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Re: Please don't use revision numbers on commit messages (and elsewhere)

From: Uday S Reddy
Subject: Re: Please don't use revision numbers on commit messages (and elsewhere).
Date: Mon, 4 Apr 2011 10:29:19 +0100

Óscar Fuentes writes:

> I see that as a tradeoff writer vs readers. As explained elsewhere, you
> write things once but they are read lots of times. It is the same case
> as naming functions and writing comments.

That is of course a very good point.  Revision notes should be easy
enough to read, but *analyzing* them might involve some work.  In
practice, it involves a lot of work, and one addition/subtraction
isn't going to make much of a difference.

Going back to your original example, which is presumably fictitious:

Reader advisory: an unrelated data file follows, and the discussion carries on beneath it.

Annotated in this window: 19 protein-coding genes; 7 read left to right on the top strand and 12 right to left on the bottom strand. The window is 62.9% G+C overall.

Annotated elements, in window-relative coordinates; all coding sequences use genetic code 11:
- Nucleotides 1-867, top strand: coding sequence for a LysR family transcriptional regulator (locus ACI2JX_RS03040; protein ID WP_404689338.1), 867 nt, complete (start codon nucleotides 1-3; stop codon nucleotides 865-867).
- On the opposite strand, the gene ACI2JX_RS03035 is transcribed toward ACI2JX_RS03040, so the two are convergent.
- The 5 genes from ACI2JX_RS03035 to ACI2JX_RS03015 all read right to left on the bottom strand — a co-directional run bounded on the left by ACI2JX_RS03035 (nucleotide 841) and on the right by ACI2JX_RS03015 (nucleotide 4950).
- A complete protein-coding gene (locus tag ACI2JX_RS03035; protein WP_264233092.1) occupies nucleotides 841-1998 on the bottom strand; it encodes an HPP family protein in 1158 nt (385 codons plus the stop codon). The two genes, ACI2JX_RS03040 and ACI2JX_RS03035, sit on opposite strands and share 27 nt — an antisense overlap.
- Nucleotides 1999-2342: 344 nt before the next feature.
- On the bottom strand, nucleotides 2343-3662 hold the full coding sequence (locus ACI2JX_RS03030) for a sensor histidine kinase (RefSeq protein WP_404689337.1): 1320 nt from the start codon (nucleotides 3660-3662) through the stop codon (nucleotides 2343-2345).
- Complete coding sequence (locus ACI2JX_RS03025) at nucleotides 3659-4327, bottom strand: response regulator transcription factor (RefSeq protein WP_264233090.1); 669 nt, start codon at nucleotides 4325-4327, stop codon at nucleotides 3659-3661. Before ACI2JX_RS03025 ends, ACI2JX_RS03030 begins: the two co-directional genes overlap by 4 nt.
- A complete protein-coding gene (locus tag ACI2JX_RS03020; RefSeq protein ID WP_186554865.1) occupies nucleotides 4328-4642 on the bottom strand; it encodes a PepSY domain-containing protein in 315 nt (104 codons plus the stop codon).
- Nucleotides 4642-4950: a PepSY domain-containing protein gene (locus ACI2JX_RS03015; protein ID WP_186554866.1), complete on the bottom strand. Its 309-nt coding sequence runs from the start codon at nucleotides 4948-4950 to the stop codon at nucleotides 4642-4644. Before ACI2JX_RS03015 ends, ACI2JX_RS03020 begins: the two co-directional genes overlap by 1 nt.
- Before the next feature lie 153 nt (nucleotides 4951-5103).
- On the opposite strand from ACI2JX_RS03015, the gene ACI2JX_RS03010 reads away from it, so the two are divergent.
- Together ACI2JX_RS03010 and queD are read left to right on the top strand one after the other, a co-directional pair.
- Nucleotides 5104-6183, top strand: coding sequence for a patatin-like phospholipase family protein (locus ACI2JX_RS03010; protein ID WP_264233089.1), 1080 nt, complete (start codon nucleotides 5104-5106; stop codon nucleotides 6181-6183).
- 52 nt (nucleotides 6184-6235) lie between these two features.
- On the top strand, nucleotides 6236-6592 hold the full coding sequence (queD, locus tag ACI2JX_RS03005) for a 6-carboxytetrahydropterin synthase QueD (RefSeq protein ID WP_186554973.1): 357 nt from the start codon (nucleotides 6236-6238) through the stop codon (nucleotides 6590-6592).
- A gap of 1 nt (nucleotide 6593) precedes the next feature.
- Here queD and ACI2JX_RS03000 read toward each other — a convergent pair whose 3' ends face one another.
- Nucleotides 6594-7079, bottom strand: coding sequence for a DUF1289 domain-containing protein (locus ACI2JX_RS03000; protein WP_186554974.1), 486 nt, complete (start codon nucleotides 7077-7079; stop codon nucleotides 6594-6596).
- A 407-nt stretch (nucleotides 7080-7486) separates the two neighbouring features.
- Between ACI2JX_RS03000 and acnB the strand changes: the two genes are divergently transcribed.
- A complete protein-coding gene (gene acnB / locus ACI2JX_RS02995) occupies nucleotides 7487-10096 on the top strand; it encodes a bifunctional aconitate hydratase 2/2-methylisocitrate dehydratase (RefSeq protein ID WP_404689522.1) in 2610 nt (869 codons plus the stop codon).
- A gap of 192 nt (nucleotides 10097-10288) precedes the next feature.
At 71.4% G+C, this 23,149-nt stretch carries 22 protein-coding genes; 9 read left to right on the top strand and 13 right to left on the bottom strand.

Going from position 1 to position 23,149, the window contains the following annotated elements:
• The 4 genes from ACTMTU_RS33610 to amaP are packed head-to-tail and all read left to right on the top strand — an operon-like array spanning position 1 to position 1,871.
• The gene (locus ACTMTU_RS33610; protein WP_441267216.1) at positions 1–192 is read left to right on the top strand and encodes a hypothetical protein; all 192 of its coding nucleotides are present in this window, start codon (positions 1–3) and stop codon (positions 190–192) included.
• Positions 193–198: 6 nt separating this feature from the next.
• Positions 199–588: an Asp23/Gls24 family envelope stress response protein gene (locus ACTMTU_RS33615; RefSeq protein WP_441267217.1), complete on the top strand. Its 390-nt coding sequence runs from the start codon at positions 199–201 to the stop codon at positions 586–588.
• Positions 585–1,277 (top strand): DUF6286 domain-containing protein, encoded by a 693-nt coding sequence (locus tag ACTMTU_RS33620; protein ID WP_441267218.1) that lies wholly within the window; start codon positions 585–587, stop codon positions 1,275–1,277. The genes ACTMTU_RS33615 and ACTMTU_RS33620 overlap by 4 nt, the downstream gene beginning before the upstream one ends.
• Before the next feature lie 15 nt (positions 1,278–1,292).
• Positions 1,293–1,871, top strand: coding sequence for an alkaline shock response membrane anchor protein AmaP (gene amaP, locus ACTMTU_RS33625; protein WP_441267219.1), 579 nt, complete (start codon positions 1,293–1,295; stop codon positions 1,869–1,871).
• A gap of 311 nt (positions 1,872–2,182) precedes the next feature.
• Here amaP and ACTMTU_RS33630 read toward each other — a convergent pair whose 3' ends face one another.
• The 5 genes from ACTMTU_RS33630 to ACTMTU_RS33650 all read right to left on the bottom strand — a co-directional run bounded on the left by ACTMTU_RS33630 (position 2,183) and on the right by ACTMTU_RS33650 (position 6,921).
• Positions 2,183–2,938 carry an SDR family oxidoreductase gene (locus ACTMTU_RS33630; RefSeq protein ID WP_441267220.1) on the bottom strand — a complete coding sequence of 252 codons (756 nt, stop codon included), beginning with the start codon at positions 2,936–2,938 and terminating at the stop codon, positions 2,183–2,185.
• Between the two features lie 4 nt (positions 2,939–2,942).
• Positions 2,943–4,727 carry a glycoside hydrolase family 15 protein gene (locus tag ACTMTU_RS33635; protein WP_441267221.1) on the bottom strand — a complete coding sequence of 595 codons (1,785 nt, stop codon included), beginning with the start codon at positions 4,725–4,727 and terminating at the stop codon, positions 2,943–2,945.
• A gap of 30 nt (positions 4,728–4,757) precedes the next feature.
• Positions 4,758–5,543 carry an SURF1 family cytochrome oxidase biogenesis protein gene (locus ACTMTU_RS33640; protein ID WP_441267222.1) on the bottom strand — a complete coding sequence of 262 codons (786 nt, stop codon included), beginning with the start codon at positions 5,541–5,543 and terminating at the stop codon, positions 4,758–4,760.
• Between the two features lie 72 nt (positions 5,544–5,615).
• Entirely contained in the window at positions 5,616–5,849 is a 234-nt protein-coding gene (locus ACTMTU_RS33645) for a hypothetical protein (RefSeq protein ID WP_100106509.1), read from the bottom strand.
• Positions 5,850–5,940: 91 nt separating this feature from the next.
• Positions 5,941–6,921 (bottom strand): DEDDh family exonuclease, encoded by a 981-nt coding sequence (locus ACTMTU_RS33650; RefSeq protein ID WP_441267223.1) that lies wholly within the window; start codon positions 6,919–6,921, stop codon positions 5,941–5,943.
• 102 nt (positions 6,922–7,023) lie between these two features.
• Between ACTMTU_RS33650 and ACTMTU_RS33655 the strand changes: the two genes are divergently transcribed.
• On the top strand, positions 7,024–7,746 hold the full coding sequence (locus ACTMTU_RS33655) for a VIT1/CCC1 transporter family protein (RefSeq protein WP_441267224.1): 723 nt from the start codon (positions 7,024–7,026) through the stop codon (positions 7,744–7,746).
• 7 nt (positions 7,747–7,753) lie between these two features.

> If I'm reading the VC log on a random branch and see "Fix breakage
> introduced by rXXXX" and want to look at the referenced revision,
> ...

the problem with such a note is that it says precious little unless
you go and find the revision XXXX.  Those of us that write technical
articles have been taught to use the convention that the text should
stand on its own without having to follow the cross-references to
understand what it is saying.  (I have been told that it is what is
recommended by the Chicago Manual of Style, though I haven't read the
manual myself.)  Your example fails that test.  If there is enough
information in the note for the reader to decide whether it is
necessary to follow the cross-reference, then readability would be

The various real examples cited by Juanma seem to be mostly fine.


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